When Technocultures Collide
Innovation from Below and the Struggle for Autonomy
Examines computer hackers, phone phreaks, urban explorers, calculator and computer collectors, “CrackBerry” users, whistle-blowers, Yippies, zinsters, roulette cheats, and chess geeks. The dangers and joys of struggles for autonomy are underlined in studies of RIM’s BlackBerry and Julian Assange’s WikiLeaks website.
When Technocultures Collide provides rich and diverse studies of collision courses between technologically inspired subcultures and the corporate and governmental entities they seek to undermine. Gary Genosko analyzes these practices for their remarkable diversity and their innovation and leaps of imagination. He assesses the results of a number of operations, including the Canadian stories of Mafiaboy, Jeff Chapman of Infiltration, and BlackBerry users.
The author provides critical accounts of highly specialized attributes, such as the prospects of deterritorialized computer mice and big toe computing, the role of electrical grid hacks in urban technopolitics, and whether info-addiction and depression contribute to tactical resistance. Beyond resistance, however, the goal of this work is to find examples of technocultural autonomy in the minor and marginal cultural productions of small cultures, ethico-poetic diversions, and sustainable withdrawals with genuine therapeutic potential to surpass accumulation, debt, and competition. The dangers and joys of these struggles for autonomy are underlined in studies of RIM’s BlackBerry and Julian Assange’s WikiLeaks website.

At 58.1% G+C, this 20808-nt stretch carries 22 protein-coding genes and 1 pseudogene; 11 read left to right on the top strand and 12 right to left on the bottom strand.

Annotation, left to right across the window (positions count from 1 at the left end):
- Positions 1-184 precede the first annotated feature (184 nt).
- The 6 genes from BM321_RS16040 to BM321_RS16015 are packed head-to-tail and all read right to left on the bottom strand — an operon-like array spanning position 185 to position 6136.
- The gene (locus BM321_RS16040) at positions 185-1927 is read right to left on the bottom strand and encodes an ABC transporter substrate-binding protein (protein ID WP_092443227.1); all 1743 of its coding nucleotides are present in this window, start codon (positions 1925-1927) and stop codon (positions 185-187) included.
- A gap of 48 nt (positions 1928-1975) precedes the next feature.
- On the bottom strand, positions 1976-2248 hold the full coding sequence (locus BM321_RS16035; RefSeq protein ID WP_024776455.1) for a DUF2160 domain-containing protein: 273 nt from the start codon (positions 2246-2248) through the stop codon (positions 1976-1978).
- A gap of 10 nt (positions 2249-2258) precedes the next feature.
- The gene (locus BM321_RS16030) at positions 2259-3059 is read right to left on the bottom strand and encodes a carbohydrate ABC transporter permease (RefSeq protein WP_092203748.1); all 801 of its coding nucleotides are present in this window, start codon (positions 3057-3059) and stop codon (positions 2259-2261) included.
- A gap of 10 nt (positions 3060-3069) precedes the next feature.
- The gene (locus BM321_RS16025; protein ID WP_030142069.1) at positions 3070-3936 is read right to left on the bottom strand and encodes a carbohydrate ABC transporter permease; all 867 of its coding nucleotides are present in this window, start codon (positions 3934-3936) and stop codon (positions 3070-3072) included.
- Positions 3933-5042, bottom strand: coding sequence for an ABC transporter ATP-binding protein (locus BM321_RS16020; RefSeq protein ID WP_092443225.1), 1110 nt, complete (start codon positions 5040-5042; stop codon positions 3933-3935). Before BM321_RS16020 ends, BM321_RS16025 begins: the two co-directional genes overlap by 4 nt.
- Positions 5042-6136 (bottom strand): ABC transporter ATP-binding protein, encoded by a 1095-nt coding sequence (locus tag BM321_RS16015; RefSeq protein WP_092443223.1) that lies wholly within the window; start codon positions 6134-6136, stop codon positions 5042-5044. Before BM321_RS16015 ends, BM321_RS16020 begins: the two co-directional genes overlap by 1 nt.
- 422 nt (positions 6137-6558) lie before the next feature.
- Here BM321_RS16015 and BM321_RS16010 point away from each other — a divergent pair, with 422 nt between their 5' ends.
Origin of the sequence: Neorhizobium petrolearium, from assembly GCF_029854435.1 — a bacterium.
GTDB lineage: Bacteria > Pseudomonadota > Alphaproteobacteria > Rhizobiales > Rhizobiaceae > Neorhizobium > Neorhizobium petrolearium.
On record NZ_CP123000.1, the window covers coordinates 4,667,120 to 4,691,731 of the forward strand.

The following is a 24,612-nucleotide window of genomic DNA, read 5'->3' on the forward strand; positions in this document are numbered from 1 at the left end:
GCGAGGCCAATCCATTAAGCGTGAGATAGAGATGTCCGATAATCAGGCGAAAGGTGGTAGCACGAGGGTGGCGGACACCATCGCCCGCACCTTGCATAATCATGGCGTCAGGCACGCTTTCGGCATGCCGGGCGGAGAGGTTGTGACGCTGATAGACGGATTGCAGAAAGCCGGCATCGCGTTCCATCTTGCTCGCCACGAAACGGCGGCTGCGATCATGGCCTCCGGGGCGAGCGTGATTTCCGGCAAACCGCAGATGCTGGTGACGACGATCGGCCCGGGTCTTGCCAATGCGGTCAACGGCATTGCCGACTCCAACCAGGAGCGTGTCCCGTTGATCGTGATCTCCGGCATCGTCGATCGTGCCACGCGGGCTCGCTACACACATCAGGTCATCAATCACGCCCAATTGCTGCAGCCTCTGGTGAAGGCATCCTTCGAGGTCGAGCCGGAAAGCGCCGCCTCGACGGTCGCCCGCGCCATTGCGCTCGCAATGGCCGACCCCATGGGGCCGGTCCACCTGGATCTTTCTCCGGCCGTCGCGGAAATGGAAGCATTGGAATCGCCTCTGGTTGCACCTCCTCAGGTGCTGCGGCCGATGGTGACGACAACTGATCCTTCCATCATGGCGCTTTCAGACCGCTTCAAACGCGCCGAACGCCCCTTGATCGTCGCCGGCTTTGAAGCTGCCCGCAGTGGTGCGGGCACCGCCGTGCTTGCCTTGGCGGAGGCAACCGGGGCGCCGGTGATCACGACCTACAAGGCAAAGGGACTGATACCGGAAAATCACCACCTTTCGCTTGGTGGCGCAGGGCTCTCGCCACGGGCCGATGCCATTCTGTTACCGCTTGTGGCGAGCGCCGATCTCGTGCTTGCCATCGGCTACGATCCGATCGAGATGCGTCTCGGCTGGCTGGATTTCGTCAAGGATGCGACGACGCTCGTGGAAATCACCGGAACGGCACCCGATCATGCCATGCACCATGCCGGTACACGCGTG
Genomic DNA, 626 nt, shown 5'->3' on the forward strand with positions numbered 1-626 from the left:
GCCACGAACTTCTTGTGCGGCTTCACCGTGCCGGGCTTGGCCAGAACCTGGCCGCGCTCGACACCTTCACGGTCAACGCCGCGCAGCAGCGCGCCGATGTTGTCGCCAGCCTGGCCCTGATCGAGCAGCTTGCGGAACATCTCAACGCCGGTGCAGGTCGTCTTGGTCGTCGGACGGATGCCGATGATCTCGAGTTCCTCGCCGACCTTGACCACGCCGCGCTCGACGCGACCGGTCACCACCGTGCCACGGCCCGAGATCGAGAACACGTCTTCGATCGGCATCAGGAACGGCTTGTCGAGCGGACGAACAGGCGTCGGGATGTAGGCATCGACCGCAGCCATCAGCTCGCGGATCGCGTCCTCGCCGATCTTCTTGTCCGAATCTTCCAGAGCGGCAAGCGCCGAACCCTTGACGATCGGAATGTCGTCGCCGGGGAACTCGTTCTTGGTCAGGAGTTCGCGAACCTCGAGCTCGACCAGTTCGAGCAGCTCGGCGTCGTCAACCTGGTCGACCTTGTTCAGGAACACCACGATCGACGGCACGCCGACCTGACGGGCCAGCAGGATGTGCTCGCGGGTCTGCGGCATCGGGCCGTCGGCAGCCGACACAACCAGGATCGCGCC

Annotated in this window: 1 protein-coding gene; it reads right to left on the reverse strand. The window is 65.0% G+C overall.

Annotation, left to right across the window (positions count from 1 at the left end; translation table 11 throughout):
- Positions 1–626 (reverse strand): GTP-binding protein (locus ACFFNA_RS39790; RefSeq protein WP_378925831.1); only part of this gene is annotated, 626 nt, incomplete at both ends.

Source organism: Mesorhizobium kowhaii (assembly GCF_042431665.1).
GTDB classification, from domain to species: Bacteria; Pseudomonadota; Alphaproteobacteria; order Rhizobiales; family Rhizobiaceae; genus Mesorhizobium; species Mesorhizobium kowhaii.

Table of Contents for
When Technocultures Collide: Innovation from Below and the Struggle for Autonomy by Gary Genosko
1: Beyond Hands Free: Big-Toe Computing
2: Cultures of Calculation: William Gibson Collects
3: Rebel with an IV Pole: Portrait of Ninjalicious as an Urban Explorer
4: Home-Grown Hacker
5: Hacking the Grid: Does Electricity Want to Be Free?
6: Whistle Test: Blindness and Phone Phreaking
7: In Praise of Weak Play: Against the Chess Computers
8: CrackBerry: Addiction and Corporate Discipline
9: WikiLeaks and the Vicissitudes of Transparency